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Duke of Westminster's untimely death came out of the blue

Gerald Cavendish Grosvenor was said to be 'on the fell' preparing for the Glorious 12th when he was taken ill

When news of the Duke of Westminster’s death broke on August 9 it sent shock waves not only through the Cheshire community but in business, political and royal circles too.

The Duke’s death from a heart attack at 64 came as a bolt out of the blue during a visit to his Abbeystead shooting estate in Lancashire.

Grosvenor Estate have not spoken about the circumstances surrounding the final hours of Gerald Cavendish Grosvenor, although locals in Abbeystead understand he was out ‘on the fell’ accompanied by a gamekeeper when taken ill.

Chester road closures for the Duke of Westminster's memorial service

He may have been preparing for the shooting party he was due to host for family and close friends later that week on ‘The Glorious 12th’ of August, which is the start of the grouse shooting season.

The Duke, whose life will be celebrated at a memorial service at Chester Cathedral on Monday (November 28), was conveyed by air ambulance to the Royal Preston Hospital where he sadly died.

Chester Cathedral will host the Duke of Westminster memorial service

There was initial speculation as to whether his death was in any way connected with a previous illness which led him to have a tumour removed from his lung in October 2012. But the Duke, a former heavy smoker, was understood to have made a full recovery and Preston coroner’s office later confirmed he died of a heart attack.

The obituary released by Grosvenor Estate echoed the public view of the Duke that he was a grounded individual, considering his riches, but also hinted at the pressures of his life-style.

It read: “Distinctly down-to-earth the Duke of Westminster was rarely seen without a Diet Coke and a cigarette (later electric).

“Not much of a sleeper, one might expect emails from him at any hour of the night and an average week would see him up and down from home in Chester to London and all over the world to visit soldiers, businesses, charities and rural estates while representing and promoting numerous organisations.”

Duke of Westminster's memorial service will be attended by international VIPs

However, the Duke is believed to have led a generally healthier lifestyle in recent times.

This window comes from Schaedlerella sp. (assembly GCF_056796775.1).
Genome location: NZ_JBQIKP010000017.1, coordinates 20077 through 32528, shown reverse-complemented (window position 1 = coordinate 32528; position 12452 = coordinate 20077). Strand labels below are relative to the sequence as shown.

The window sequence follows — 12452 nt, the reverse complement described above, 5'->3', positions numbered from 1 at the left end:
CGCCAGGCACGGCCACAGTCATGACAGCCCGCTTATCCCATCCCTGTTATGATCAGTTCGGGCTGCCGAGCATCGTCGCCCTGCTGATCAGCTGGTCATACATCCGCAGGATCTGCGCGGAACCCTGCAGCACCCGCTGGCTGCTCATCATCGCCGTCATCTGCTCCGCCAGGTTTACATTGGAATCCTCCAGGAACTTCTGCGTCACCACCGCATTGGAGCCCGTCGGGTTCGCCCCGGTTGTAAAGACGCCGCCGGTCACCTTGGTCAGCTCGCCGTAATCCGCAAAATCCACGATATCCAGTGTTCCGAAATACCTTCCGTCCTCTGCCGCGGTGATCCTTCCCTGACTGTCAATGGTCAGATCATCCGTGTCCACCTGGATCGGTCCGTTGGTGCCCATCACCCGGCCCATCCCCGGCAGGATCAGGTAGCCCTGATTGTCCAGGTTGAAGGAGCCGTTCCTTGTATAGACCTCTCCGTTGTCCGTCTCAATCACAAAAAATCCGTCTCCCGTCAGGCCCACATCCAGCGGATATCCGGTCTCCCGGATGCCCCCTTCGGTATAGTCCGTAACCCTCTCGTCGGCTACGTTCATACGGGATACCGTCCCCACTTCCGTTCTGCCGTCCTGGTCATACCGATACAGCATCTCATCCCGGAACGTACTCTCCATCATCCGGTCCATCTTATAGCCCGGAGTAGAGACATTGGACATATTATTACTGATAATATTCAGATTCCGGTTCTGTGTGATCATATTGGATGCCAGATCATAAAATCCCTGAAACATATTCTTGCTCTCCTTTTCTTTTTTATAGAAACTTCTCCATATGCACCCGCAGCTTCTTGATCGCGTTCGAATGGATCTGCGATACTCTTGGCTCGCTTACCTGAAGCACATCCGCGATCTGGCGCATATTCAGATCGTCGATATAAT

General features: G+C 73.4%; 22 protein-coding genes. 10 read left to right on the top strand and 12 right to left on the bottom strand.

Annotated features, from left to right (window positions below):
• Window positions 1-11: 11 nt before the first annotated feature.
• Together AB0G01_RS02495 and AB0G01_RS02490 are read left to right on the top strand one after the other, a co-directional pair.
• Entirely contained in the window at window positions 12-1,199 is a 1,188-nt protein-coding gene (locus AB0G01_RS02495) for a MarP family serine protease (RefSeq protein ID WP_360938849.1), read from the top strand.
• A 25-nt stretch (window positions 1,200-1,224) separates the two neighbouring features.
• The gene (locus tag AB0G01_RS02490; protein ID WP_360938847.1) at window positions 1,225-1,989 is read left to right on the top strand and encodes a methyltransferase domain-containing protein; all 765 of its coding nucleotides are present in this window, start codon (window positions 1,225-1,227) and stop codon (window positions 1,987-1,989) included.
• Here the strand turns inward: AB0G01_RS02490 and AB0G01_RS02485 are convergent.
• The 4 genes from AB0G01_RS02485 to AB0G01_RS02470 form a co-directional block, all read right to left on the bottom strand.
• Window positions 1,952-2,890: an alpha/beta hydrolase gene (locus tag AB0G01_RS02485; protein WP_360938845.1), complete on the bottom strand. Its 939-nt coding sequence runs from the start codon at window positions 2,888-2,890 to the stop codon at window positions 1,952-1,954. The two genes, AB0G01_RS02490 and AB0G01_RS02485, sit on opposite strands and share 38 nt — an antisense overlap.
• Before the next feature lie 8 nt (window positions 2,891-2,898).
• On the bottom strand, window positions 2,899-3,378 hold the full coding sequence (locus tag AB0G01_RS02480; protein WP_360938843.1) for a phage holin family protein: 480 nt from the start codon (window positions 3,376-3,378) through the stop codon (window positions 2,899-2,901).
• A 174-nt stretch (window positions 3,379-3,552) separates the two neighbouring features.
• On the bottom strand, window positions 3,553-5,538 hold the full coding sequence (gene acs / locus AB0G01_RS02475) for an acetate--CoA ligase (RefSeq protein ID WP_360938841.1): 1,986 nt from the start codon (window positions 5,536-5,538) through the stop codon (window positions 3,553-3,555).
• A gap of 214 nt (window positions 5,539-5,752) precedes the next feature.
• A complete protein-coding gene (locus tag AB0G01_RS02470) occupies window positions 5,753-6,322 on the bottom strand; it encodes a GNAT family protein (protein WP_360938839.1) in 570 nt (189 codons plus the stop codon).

His Grace appeared to confirm this in January this year during a brief interview when he reopened the Victorian Chester City Baths with which his family has had a long association.

The Duke told The Chronicle afterwards about how he kept himself fit.

“Not so much swimming, I do walking machines, power-walking,” said the Duke, a once talented footballer, who had trials for top flight club Fulham FC but admitted didn’t play any more, even for fun.

“I’m too old. I’m knackered,” he joked. “Bits are falling off me!”

The Duke of Westminster cuts the ribbon to reopen the Chester City Baths

The late Duke was a life-long friend of Prince Charles and there are close ties between the Grosvenors and the Windsors.

The Duchess of Westminster is godmother to Prince William, as Princess Diana was godmother to the Duke and Duchess’ daughter Lady Edwina.

The Prince of Wales and Duchess of Cornwall were unsurprisingly said to be ‘deeply shocked and greatly saddened’ by the sudden death of their friend, a Clarence House spokeswoman said at the time.

A Buckingham Palace spokeswoman added: ‘’I can confirm that Her Majesty the Queen is aware of the news about the Duke of Westminster.

"A message of condolence is being sent by the Queen and the Duke of Edinburgh.”

And the Duke and Duchess of Cambridge said in a statement released by Kensington Palace that they were ‘very sad to learn’ of the Duke’s death, adding: “Their thoughts are very much with his family this morning.”

St Mary’s Church, Eccleston, where all the Dukes of Westminster are buried including the sixth Duke, Gerald Cavendish Grosvenor

The sixth Duke of Westminster was buried in the Old Churchyard at St Mary’s Church, Eccleston, in the Grosvenor family plot.

This followed a private service on Friday, August 12, held just three days after his death.

The Grosvenor Estate, which represents the Duke’s business interests, said the ‘quiet, private funeral service’ was attended by close family members.

With its many tall trees, the Old Churchyard has features of a woodland. In its centre are the remains of Porden’s old parish church, which consist of a sandstone wall with the lower parts of two windows.

It is designated as a Grade II listed building. Along the south side of the remaining wall of Porden’s old church are the graves of the Dukes of Westminster, other members of the Grosvenor family and their relatives.

A square enclosure in the northeast part of the Old Churchyard, now covered with gravel and surrounded by a low wall with crosses in the corners, marks the spot where the Grosvenor family vault was located within Porden’s church.

The names of those ancestors of the Dukes of Westminster who are interred here are recorded on a brass plaque inside the present church building.

There will be a 16-page special tribute supplement to the Duke of Westminster in Thursday's Chester Chronicle.

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